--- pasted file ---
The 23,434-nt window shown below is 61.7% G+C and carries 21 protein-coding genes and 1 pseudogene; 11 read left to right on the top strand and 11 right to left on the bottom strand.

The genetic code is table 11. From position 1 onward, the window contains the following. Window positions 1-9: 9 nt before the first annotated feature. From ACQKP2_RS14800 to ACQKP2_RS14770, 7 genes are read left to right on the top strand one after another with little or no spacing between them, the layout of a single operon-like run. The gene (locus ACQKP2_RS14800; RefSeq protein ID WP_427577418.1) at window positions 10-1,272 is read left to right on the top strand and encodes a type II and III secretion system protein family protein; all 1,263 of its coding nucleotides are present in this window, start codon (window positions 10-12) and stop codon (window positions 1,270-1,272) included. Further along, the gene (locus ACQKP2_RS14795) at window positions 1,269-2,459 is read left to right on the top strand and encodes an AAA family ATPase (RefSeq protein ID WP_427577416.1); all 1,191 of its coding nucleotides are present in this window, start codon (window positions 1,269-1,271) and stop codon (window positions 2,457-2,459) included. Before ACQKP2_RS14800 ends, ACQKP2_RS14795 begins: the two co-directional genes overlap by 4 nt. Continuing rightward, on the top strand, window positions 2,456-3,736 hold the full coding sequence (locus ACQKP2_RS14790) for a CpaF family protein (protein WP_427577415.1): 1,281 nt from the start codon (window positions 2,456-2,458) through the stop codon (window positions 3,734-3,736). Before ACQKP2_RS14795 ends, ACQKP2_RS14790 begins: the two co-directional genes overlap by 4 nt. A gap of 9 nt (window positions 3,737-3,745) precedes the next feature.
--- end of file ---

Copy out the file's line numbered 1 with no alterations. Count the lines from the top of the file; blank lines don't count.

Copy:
The 23,434-nt window shown below is 61.7% G+C and carries 21 protein-coding genes and 1 pseudogene; 11 read left to right on the top strand and 11 right to left on the bottom strand.